Critical Analysis Of England Half English English Literature Essay

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Like the Union Jack, which is composed of three flags intertwined together, the fabric of England's society is much the same. A mixture of different cultures weaved neatly with the colourful British values; freedom, rule of law, fairness, tolerance and respect. [1] This multicultural society is not one which has suddenly arisen, according to Billy Bragg, in his song 'England, Half English' but rather, he believes, one in which has been embroidered many times and has created the rich and vibrant cohesive society that we see today. [2] In his song, Bragg refers to all things regarded as British, including himself and he explains how they have been influenced or have originated from another country. Bragg concludes that he believes it is this multiculturalism that makes England beautiful. In order to critically analyse this song, it is necessary to summarise the author's implied values and the reasoning behind this. Furthermore, then highlight the positive and negative aspects and suggest areas of improvements.


Billy Bragg's intention of writing this song it seems was to stir up an interest and pride in the England that we see today, as this ethnic diversity is the foundation of England and one which we personally base much of our own identity and culture upon. Bragg uses humour in this song in order to illustrate this point.

'My breakfast was half English and so am I you know. I had a plate of marmite soldiers washed down with a cappuccino.'

Throughout the song Bragg repeats aspects of British culture, including himself, that one might construe as typically English; from our culinary culture to St. George and Britannia, and how they originated (in some part) from out with England's borders. Bragg starts off the song with,

'My mother was half English, and I'm half English too.'

Bragg suggests that England has never been purely British, but rather, this is something that has gone on for generations and that has been woven into our society. With this in mind, Bragg expands further by saying,

'I'm a great big bundle of culture, tied up in the red, white and blue.'

This suggests that England is a rich variety of cultures uniting under a common discipline. 'Bundle of culture' and 'Tied up' suggest that he is not the only one in this position and attached to the English flag, which is a generalised shared identity for a set of people with differing nationalities but which seek similar values and beliefs and live in the same area.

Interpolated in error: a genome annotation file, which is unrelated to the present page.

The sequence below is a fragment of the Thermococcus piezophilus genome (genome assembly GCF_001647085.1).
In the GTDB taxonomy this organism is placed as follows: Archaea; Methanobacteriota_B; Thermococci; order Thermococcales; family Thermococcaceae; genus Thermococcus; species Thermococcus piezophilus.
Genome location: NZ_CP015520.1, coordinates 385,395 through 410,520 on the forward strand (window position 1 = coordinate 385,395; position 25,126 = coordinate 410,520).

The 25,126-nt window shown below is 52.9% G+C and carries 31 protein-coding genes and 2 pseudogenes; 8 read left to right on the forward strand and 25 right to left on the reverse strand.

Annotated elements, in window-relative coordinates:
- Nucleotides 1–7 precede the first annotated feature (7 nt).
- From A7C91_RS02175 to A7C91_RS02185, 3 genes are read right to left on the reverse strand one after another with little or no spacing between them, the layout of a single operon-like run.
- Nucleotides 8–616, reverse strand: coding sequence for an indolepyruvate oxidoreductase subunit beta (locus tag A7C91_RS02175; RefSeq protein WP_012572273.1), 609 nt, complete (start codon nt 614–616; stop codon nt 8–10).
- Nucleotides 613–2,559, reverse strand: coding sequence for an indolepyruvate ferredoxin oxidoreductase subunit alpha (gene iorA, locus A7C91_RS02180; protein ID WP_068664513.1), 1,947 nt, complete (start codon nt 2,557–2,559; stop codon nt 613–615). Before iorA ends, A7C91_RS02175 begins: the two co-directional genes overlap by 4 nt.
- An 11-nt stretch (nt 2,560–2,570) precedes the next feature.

The structure of the song also creates an impact; from the beginning Bragg gives a personal example of how England is indeed Half English, as he mentions that members of his family are not fully English. Bragg then follows this with something simplistic such as our daily culinary culture and how it is also influenced by different nationalities in our society. Bragg then builds up to the next verse which states how important, iconic features such as the English flag and also our personification of the Island, is somewhat multicultural,

'Britannia she's half English, she speaks Latin at home. St George was born in Lebanon, how he got here I don't know.'

When something as important as the flag is half English too, it is clear from what Bragg is saying that England certainly is a society of different cultures but also one in which all of these differing identities are widely acknowledged and accepted. Bragg then ends the song on a positive note,

'Oh my country, oh my country, oh my country, what a beautiful country you are'

This leads the listener to feel a sense of pride and appreciation for having a country seeped in a collection of diverse cultures, of which have came together to create the present day England. The main point that Billy Bragg is trying to make in this song is that it is impossible to define something as typically 'English' as there is very little in England that has not either originated, migrated or been influenced from abroad. In this song Bragg gives plenty of examples and conjures up a sense of pride in the listener, whilst also taking a positive stance on the issue, claiming that is this rich variety of people and traditions that makes England what it is today.

Good Points:

Identity is not a thing but a process- an experiential process which is most vividly grasped as music, hence Billy Braggs song 'England, Half English' which is an effective way for the author to live and express his ideas to a receptive audience that share the same feeling, truth or even identity as Bragg himself. [3] Bragg's main aim is to create social cohesion and this song is one which he attempts to articulate ethical codes and social ideologies. [4] 

'Art recreates individual things in the form of their universal essences, and in doing so makes them inimitably themselves.' [5] 

A modern song may help young people's understanding of what it means to be English and possibly increase interest if not in their homeland in general then in participation in the political sphere. [6] Bragg effectively perpetuates and challenges dominant ideology on what it means to be 'English'. For example, Englishness typically invokes an image of class, patriotism, tea, cricket etc. However, Bragg disputes this classic model and introduces the truth that Englishness is no longer a singular 'culture' but rather, a diverse mix of people from different backgrounds but with shared values, beliefs and a common desire to preserve and be part of the English way of life.